Tyranny and heartlessness outside the domestic sphere also rouse Emecheta's ire. For many young people in Nigeria education seems to offer a route towards self-fulfillment, but Double Yoke shows what the price can be when a young girl tries to cope with the rival claims of tradition and modernity within a system which fundamentally has little to offer that is really valid. The cynicism of the whole enterprise is revealed when the heroine realizes she must trade sexual favors with her professor if she is to gain the examination results she covets. Once she has qualifications she will perhaps be able, like Adah in Second-Class Citizen, to go to the United Kingdom and enjoy what it has to offer. In fact, as Second-Class Citizen and its grim predecessor, In the Ditch, show, London is a hostile world where racialism is rife and housing is squalid. There is the welfare state, of course, yet it operates in such a way that a talented and qualified young woman is gradually but inexorably pauperized and deskilled. Destination Biafra is a chilling account of a different sort of horror, the disastrous civil war that ripped Nigeria apart in the difficult times immediately after the withdrawal of the inadequate colonial powers. No atrocity is too cruel for men in brief authority, and though Emecheta has sympathy for everyone, it is natural that the women are shown as those who suffer the most.
Gwendolen changes the focus to some degree, presenting the plight of Caribbean immigrants in London primarily through the perspective of the difficulties that a young girl has in finding any sort of fulfillment as a child and teenager in a culture which means very little to her at any time. A perfect symbol of this failure of integration lies in the fact that even her own family finds pronouncing her rather highfalutin name impossibly difficult. Emecheta is far from ascribing all her heroine's ills to the failure of the citizens of her adopted country to take her to their heart, though there are some criticisms, especially of the education service, that strike home. Gwendolen's misfortunes had, however, already begun before she ever left Jamaica, and in London tensions within the immigrant community are shown to be particularly damaging. Beneath the psychological problems of immigrants there runs, moreover, the deep current of protest at the exploitation of women by men whose sexual demands are never diminished by any sense of their only too apparent personal inadequacies and general fecklessness.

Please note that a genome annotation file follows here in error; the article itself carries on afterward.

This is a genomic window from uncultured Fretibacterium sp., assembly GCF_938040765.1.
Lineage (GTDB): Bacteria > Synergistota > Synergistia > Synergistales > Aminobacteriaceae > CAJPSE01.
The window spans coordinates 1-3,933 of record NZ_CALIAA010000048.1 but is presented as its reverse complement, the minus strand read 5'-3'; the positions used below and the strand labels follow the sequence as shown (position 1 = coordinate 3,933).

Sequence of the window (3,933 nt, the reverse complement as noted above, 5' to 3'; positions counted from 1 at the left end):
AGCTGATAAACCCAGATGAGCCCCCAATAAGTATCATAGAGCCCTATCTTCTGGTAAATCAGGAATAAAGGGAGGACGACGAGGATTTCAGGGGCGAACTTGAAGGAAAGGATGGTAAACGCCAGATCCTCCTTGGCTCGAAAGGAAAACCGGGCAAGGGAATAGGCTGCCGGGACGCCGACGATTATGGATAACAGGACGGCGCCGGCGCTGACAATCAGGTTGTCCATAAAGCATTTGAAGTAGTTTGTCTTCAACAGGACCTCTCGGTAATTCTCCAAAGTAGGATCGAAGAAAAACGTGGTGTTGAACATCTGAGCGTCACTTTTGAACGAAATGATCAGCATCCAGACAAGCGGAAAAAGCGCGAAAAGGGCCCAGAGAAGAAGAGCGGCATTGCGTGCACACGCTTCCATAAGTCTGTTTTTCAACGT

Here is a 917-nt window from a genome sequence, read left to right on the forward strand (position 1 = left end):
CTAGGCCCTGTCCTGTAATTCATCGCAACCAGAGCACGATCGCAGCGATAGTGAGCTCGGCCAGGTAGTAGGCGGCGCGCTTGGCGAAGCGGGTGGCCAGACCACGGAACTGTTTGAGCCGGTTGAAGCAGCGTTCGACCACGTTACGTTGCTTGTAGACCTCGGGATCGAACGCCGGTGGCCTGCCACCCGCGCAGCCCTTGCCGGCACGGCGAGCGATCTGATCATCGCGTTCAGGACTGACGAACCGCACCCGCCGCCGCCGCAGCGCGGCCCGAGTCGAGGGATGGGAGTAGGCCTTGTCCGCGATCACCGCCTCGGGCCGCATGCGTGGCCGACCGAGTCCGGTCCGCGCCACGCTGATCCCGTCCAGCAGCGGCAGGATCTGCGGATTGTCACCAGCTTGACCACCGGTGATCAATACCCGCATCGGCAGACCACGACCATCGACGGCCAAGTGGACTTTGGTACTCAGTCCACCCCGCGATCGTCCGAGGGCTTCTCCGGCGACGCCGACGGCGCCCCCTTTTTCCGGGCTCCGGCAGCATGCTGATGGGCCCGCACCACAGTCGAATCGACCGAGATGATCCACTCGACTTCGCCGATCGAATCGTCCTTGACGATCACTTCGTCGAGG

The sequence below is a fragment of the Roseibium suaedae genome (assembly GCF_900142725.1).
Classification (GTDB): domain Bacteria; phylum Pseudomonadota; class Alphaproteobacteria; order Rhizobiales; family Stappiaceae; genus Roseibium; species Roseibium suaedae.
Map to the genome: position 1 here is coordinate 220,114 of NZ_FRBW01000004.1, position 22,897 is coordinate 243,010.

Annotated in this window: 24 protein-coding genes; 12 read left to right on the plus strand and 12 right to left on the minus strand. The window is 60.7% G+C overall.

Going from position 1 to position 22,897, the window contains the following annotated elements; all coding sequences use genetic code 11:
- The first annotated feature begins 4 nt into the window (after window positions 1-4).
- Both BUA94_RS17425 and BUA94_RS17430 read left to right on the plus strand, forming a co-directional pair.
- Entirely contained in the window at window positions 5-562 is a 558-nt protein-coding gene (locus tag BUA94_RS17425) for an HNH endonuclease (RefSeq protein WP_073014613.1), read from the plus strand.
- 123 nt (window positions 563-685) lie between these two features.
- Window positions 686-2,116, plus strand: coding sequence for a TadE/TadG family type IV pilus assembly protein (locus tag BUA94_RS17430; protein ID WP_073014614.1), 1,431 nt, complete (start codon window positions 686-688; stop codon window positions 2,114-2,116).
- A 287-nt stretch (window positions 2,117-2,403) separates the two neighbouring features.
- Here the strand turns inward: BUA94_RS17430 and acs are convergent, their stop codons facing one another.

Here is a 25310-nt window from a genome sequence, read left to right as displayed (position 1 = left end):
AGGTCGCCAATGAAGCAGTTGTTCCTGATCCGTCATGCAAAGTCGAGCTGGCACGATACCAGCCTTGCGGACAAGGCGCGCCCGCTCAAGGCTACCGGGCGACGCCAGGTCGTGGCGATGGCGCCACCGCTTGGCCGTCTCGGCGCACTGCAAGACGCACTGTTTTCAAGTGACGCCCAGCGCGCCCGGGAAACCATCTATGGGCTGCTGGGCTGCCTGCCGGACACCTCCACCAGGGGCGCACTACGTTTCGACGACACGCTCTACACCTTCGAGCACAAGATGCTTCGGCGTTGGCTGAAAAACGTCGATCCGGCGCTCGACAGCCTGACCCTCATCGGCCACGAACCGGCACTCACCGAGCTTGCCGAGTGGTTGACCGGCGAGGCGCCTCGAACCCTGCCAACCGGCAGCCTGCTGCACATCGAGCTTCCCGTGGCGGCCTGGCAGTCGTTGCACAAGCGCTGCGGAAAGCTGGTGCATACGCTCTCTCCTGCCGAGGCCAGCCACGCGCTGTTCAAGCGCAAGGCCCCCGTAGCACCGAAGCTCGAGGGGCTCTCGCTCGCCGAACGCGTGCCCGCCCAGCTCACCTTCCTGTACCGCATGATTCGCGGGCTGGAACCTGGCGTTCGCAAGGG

Few will seek to deny that Emecheta has grounds for the complaints she makes about marital relationships in particular and about the interplay of social and political forces in general. Yet she loads the dice a little too much. The girls and women she takes as her heroines always possess something which places them above the ordinary run of those with whom they mix. Birth or superior intelligence makes them outstanding. But it also has the unfortunate consequence of making them atypical of the group they represent. There is, too, some idealization of rural society in Nigeria in former times. It certainly had merits, which colonial powers were stupid not to recognize, yet by concentrating on the more advantaged members of such communities Emecheta distorts the picture. The problem becomes most acute in The Rape of Shavi, a somewhat mannered allegorical tale of Europeans who are fleeing from an impending cataclysm, and who have the privilege of insight into an almost Utopian Africa.
For the most part, however, Emecheta's mode is realistic. Indeed, Kehinde tackles the problem of idealization head-on, as the title character moves with her husband Albert from London—where she has lived for 18 years—back to Lagos. There she is overwhelmed by the appalling conditions of life, not least her expected role as virtual servant to Albert's every whim. And though Destination Biafra contains some devastating pictures of the pretentiousness and luxurious lifestyle of upper-class Nigerians, Emecheta generally concerns herself with the straightforward portrayal of the underprivileged. There is some description of locales, with Nigerian names for plants, foodstuffs, and fabrics adding a dash of local color which sometimes contrasts, especially in the earlier novels, a little too obviously with literary allusions in a dated English tradition. Dialogue is invariably crisp, highlighting important turns in the narrative or enhancing characterization. Above all, Emecheta is a storyteller. The titles of her novels, like the chapter headings, are direct and explicit, helping the reader to see the way forward through narratives that have the power to convince as well as the capacity to arouse sympathy with the misfortunes depicted.